The Internet is a strange and totally weird place, where people pretend to be things they aren't, or worse, allow who they pretend to be on the Internet to actually affect who they are in real life.
But it's not like we shouldn't have seen this coming -- do you remember chat rooms? You know, those little dark corners of the Internet where people went just to be someone else? And it was exciting--people loved the anonymity of it all. And then chatrooms grew into online forums, which grew into websites like 4chan, and then they gave way to games like the Sims, where people create entire lives based around their own personal fantasies... Man, the Internet is crazy.
So when social media became a thing, we all should have seen where things were going. On one end of the spectrum, we hoped maybe MySpace would force people to maintain some semblance of transparency between who they were on the Internet and who they were in real life. And on the other end of the spectrum, there were those who predicted that social media would be the beginning of something super weird, and people would just kind of transform into weird and ridiculous caricatures of their former selves.
And well, to some extent, both groups were correct.
But that doesn't mean that social media is a useless circus. In fact, it actually means the exact opposite. Now more than ever, everyone from journalists and writers, to artists, entrepreneurs, and bloggers should pay attention to, and take control of, their social media presence.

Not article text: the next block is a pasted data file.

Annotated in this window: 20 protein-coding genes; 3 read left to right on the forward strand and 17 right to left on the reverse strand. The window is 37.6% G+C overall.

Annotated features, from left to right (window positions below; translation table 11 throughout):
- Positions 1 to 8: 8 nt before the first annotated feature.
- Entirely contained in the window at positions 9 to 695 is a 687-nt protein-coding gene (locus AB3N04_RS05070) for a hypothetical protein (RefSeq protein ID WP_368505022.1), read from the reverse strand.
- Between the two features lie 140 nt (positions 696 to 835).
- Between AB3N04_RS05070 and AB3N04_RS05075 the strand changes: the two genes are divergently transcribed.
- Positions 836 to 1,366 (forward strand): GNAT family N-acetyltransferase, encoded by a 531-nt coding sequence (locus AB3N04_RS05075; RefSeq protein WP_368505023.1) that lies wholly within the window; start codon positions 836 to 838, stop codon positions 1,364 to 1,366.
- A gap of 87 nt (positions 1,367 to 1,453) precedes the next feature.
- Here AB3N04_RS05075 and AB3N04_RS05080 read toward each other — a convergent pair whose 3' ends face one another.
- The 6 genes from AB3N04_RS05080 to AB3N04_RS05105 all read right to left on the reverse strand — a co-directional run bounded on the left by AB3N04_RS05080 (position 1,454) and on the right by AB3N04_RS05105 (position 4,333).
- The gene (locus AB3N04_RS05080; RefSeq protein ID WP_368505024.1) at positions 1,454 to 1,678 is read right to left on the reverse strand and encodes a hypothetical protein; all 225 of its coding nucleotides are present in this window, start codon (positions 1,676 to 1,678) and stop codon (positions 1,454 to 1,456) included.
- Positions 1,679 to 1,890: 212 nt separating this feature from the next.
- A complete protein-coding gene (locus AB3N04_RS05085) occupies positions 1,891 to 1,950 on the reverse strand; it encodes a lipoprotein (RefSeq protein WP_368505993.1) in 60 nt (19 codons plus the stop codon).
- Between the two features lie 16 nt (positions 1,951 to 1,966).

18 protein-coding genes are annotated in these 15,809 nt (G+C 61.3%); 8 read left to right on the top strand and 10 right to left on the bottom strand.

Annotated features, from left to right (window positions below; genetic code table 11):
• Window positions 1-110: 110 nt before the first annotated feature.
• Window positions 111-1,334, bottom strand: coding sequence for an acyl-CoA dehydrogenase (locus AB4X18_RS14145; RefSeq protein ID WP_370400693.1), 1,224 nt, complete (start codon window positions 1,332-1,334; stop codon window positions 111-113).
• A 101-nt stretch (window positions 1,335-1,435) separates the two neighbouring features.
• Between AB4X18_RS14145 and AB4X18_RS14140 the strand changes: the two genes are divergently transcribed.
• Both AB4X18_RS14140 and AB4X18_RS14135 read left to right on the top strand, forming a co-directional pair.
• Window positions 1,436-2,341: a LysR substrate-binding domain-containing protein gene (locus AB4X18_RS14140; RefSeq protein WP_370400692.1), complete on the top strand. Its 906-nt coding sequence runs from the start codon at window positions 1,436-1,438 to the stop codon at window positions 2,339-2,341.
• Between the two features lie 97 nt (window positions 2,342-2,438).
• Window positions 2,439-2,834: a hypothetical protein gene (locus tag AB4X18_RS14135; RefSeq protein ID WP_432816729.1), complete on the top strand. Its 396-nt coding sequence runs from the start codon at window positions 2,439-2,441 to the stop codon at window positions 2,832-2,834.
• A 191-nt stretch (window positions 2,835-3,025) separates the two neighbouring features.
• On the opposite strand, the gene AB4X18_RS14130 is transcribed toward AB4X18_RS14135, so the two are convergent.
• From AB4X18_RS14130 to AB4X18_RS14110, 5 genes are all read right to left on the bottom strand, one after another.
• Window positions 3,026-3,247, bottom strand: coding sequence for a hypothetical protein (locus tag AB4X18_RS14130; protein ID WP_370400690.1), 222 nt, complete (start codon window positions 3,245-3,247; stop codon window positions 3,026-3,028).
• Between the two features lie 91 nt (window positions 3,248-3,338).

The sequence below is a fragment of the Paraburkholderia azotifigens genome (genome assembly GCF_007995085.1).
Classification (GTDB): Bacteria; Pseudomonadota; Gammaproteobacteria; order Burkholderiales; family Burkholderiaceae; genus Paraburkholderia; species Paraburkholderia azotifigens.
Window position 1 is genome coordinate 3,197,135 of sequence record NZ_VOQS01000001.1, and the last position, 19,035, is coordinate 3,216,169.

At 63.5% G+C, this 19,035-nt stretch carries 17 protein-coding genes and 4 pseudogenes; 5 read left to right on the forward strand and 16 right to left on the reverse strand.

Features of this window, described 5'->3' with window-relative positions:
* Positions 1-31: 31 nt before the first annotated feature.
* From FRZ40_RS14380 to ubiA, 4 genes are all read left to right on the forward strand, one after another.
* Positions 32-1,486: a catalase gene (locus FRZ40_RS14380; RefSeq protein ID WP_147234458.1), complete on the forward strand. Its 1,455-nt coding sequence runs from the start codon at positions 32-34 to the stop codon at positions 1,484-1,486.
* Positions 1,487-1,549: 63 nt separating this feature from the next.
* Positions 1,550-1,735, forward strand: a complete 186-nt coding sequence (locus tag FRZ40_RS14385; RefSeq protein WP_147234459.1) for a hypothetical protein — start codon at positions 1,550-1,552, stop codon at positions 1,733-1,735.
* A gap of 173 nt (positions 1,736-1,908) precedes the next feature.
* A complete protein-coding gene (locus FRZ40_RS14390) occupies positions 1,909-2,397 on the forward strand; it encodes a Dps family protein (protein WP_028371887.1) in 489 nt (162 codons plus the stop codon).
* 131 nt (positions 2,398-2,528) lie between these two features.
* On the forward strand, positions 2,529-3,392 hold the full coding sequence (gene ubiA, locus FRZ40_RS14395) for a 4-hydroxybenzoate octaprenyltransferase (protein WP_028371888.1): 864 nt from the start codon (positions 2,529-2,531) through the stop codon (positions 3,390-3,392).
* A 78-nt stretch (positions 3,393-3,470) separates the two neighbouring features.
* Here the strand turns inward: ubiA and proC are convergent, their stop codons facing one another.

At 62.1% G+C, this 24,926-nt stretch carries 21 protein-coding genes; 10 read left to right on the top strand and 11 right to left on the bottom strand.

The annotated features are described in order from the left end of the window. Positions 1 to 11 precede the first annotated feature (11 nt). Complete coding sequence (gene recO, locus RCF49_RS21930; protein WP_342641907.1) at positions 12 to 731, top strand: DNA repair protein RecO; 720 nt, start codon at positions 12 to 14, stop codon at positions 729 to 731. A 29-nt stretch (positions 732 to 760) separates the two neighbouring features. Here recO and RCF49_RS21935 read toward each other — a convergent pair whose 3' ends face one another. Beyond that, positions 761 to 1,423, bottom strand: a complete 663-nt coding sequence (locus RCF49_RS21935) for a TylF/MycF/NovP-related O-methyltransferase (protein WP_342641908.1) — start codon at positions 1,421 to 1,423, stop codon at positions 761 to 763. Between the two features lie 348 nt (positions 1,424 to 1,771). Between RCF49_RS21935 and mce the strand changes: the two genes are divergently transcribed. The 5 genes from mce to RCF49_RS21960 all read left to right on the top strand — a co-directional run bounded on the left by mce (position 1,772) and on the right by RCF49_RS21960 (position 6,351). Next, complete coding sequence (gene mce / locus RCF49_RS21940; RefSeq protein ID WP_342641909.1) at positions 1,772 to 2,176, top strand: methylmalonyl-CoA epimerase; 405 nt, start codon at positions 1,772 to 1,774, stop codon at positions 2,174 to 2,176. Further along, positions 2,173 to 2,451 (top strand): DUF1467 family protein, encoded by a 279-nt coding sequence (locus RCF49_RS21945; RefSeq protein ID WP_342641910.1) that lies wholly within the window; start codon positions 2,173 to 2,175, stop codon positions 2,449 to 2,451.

Aside from showcasing and drawing attention to the work you do, social media is integral to your personal brand, and in 2016, that's very important. Instagram is no longer just a place to snap a photo of last night's pizza, and Twitter is no longer a snatch-and-grab game of witty rebuttals and a platform for airing one's grievances, they're networking tools that can take you to the next level, put you in front of the right people, or present you with new opportunities.
If you use them effectively.
Outside of my day job as the manager of digital content at RushOrderTees.com, I still keep up with a very rigorous freelance portfolio, and frequently work with some of the world's premiere men's and lifestyle brands.
My point isn't to gloat, but to admit that very little--possibly none--of that would have happened were it not for my social media efforts.
Staying active on Facebook, Twitter, Instagram (especially), and even SnapChat have all provided me with opportunities I wouldn't have otherwise looked for.
I hooked up with my first freelance website content writing client after she saw my hashtagged photo from the Firefly Music Festival a couple years ago and saw some of my other work. I had one of my favorite mens publications, Cool Material, touch base with me after they saw an interesting Instagram post I'd made soliciting fun new freelance clients. And my tenure at VICE News? It all began with a well-positioned Facebook message to the right person.
The idea here is that as you expand your career, social media should become less of a recreational way to blow off steam and have fun, and more of an invaluable tool to help grow your name and showcase your brand.
Plus, whether you like it or not, everybody's pizza looks the same (delicious).